San Marcos and the Edwards Aquifer Authority are likely to implement Stage 3 of the critical period management plan during the week of June 20 as the aquifer on which two million people depend continues its rapid decline due to the lack of rain.
In Stage 3, the San Marcos ordinance allows lawn sprinklers and sprinkler systems to be used once every other week on a designated weekday during restricted hours. Hand watering, soaker hoses and drip irrigation are allowed once a week on a designated day during limited hours.
Stage 3 also limits irrigation of golf courses and athletic fields and prohibits non-commercial car washing, filling swimming pools or decorative features, and washing paved surfaces.
On Friday, June 17, the San Antonio index well stood at 640.3 feet above sea level with a 10 day average of 642.2 feet.
The city’s and EAA’s drought response plans call for Stage 3 water use restrictions when the 10 day average aquifer level drops below 640 feet above sea level. A year ago the aquifer was at 676.2 feet and the historic average is 663.2 feet for June 17.
The EAA requires permit holders in the San Antonio aquifer region to reduce pumping by 35 percent in Stage 3. Pumping reductions are aimed at stabilizing aquifer and springflow levels until rain replenishes the aquifer.
San Marcos has had only 4.39 inches of rain since Jan. 1 some 15 inches below historic average rainfall. Since July 1 of 2010, San Marcos has recorded a total of 16.76 inches of rain, over 20 inches below normal.
This will be the first time San Marcos has entered Stage 3 restrictions under the current ordinance, updated in 2009. San Marcos first adopted a water conservation ordinance in 1984 when the aquifer fell to 637 feet above sea level. The lowest recorded level of the Edwards was 612 feet during the drought of the 1950s when Comal Springs in New Braunfels went dry from June-November of 1956.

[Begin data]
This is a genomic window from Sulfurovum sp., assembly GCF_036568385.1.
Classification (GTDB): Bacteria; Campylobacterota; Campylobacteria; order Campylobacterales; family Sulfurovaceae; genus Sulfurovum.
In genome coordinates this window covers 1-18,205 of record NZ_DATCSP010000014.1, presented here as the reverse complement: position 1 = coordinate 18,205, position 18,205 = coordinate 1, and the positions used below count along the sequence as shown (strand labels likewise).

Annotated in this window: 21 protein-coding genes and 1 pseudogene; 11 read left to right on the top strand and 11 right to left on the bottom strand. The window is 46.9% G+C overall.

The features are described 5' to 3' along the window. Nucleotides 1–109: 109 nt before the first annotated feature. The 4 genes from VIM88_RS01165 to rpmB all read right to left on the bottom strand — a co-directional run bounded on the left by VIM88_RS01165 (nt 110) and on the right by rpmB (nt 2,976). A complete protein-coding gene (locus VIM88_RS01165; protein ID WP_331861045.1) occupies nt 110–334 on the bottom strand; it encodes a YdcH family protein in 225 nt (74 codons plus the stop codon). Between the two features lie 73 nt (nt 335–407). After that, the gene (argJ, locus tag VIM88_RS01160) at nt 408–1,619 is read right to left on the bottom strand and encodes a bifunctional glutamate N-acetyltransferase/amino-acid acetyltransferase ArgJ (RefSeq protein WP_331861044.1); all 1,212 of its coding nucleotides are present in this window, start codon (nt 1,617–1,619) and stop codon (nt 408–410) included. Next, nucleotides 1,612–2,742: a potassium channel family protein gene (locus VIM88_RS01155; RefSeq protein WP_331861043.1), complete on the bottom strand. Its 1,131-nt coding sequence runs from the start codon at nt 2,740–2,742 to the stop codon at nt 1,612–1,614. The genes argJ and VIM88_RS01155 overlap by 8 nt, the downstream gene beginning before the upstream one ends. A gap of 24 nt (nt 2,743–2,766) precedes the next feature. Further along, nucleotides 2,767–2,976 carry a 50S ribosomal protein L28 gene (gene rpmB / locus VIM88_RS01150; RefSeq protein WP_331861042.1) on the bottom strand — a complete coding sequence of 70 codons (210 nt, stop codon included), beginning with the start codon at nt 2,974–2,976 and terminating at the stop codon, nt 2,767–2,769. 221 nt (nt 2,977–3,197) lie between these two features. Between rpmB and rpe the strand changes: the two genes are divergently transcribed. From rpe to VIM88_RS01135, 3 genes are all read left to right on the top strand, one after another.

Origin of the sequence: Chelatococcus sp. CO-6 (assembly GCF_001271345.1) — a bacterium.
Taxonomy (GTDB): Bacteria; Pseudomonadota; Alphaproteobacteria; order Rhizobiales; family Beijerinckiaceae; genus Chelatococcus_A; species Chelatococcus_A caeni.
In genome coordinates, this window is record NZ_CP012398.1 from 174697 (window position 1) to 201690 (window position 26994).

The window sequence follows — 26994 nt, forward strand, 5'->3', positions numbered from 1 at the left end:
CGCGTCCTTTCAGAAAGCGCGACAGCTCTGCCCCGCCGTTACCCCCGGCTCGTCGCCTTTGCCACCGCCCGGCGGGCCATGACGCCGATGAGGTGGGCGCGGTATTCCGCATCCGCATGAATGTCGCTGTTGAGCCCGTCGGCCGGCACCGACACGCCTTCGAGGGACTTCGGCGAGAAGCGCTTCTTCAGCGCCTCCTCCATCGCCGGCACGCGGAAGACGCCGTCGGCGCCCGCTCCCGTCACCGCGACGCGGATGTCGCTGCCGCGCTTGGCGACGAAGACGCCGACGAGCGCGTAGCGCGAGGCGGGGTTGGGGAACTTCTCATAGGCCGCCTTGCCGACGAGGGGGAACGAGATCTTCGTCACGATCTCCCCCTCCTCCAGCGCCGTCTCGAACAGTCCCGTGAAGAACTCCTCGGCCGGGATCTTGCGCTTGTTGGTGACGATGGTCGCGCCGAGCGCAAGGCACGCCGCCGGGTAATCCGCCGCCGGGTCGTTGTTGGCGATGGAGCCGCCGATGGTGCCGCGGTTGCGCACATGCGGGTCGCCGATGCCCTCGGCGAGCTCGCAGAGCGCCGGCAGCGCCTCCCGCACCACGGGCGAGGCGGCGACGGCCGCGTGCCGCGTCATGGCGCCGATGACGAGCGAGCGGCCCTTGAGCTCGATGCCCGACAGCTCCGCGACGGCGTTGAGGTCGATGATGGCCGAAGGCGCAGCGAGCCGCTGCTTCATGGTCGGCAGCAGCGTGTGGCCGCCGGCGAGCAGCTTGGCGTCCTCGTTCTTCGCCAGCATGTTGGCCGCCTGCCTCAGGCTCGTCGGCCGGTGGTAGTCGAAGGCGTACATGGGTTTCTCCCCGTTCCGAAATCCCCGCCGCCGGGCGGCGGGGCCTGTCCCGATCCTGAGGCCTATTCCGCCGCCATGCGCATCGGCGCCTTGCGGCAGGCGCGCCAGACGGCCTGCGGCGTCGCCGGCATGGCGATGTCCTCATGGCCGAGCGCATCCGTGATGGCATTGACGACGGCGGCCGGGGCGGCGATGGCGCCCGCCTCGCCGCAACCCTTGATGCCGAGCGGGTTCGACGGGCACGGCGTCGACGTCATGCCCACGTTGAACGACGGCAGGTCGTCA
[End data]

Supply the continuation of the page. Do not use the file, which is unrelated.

San Marcos implemented Stage 2 on June 3, 2011 which restricts sprinkler use to once a week during restricted hours on designated days, along with other water use limits. The EAA first declared a Stage 1 critical period on April 19, 2011.
The city of San Marcos receives 75 percent of its water supply from surface water from Canyon Lake and 25 percent from the aquifer.
“With aquifer conditions worsening and no relief in sight, we have to increase our efforts to conserve water and comply with required cutbacks in water use,” Public Services director Tom Taggart. “We do understand the hardship this imposes on our customers and ask their help in relieving the pressure on our water resources both surface and groundwater. We ask all our residents to share this burden.”
The city’s drought response plan is available on the city of San Marcos website at www.sanmarcostx.gov For more information please contact conservation coordinator Jan Klein at 512-393-8310. To report violations, please call the Water Conservation Hotline at 512-393-8360.Email | Print